How an Illinois team discovered the world's first prosthetic molecule: BTN LiveBIG

Brian Stauffer

How an Illinois team discovered the world's first prosthetic molecule: BTN LiveBIG

For centuries, prosthetic limbs have been used to help people move through their everyday lives. Recent technological advancements give users the freedom to move with ease, with prosthetic limbs often acting just like biological arms and legs.

But what if prosthetics could be used to treat diseases within the body as well as substitute for external limbs?

That’s exactly what Dr. Martin D. Burke, a professor of chemistry at University of Illinois and interim dean of research at Carle Illinois College of Medicine recently discovered along with a team of researchers from Harvard Medical School and Northeastern University. The group recently published its findings in the May 12 issue of the journal Science.

University of Illinois doctor Martin Burke and his team that discovered the function of hinokitiol's function.

Burke and his team, clockwise from top left: Marty Burke, Alex Cioffi, Tony Grillo, Anna SantaMaria, Christopher Nardone and James Fan (credit: Brian Stauffer.)

Burke and his team found that a small molecule can transport iron in human cells when proteins that normally do the job are missing, a condition that can cause severe anemia.

Hinokitiol, a substance found from the bark of a Japanese cedar tree, is the molecule, and it works by transporting iron across cell membranes that are missing transport proteins. In anemic patients, iron builds up, but the introduction of this prosthetic-like molecule helps restore the normal flow of iron.

“We’re excited that it represents a first example of a small molecule replacing missing proteins and restoring physiology in animals, and we think this bodes well for the general concept of replacing missing proteins with small molecule counterparts, which we think could represent a really colorful new way to think about treating this type of disease,” Burke says.

Burke became interested in this concept all the way back in medical school when learning how typical medicines work.

“If you’re sick because you have too much protein function, most medicines work by binding to such proteins and turning them off,” Burke says. “What also really struck me is that if you’re sick not because of an excess but instead some type of deficiency of protein function, you’re fundamentally missing something, this classic paradigm of pharmacology falls apart.”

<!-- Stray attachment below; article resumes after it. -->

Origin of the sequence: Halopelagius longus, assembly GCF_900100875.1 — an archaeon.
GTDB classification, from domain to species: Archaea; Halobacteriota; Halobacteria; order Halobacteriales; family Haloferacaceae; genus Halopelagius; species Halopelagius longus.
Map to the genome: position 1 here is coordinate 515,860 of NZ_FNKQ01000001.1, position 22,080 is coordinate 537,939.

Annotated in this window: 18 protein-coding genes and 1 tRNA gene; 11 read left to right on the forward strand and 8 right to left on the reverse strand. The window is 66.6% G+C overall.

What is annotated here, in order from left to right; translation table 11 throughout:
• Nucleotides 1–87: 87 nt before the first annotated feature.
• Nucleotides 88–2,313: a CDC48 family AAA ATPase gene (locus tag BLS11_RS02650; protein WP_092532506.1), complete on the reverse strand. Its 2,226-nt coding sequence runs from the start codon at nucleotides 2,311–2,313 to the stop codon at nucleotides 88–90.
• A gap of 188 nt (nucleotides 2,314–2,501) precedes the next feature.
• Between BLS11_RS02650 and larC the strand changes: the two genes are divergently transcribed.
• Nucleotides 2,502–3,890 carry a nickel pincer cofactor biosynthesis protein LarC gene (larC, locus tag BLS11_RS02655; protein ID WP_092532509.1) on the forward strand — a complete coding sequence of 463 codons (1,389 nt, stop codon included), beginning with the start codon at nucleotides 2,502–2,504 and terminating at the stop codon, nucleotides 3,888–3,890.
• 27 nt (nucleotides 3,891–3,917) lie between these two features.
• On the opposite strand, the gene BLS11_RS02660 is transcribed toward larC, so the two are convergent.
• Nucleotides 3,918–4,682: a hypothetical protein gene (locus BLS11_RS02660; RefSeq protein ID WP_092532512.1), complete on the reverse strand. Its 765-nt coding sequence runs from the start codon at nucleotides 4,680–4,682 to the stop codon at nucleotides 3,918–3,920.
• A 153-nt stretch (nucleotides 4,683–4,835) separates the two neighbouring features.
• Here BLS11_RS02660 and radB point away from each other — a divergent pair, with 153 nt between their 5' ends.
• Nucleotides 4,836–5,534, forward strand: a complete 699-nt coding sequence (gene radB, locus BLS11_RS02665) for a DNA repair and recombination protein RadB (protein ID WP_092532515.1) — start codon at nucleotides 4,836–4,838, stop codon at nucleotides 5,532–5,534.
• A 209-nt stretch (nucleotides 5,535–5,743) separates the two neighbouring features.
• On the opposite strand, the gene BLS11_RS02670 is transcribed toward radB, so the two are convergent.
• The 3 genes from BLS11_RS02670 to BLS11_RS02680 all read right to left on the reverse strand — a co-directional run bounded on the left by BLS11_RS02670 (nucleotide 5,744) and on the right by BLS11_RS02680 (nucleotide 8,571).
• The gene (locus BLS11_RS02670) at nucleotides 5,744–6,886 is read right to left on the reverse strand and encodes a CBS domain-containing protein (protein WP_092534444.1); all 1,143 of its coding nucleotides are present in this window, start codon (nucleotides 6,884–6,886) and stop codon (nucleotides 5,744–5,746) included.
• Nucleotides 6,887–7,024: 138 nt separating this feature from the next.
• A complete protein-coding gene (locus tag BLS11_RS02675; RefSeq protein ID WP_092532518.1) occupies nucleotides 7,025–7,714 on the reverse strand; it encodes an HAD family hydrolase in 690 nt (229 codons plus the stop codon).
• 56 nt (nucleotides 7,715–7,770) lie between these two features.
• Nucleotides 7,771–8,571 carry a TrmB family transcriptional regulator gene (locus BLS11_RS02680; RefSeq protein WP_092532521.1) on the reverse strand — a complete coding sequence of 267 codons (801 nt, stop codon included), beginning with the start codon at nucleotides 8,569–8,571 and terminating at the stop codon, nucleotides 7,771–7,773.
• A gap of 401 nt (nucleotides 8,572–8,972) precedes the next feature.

In research, Burke and his team found the challenge of working with proteins is that they’re extremely sophisticated and finding an exact replica would be difficult. What he learned, however, is that imperfection was OK, and most of the functions could be recreated without a perfect replica.

“If you are missing a hand, a pretty simple prosthetic device can actually be very helpful because your other hand works harder to get creative and figure out ways to solve problems with an imperfect mimic of an actual human hand,” Burke says. “We found the same thing to be true at the molecular scale — a pretty imperfect mimic of this missing iron transporter actually got the cells back to almost a normal state, suggesting that there is an inherent robustness of the living system.”

In introducing this molecule, or an optimized variation, in humans, Burke hopes he can help those with anemia as well as a rare disorder called ferroportin disease, which is a genetic mutation of the protein Burke and his team targeted in their research. Burke is also examining the effects of arthritis and Lupus on the body’s regulation of iron, which leads more than 10 million people to suffer from anemia.

“Our hope would be that perhaps this same type of approach might even be helpful in this much larger patient population,” Burke said. “So we’re hopeful optimistic that may open the door to figure out a different way of addressing this really important disease.”

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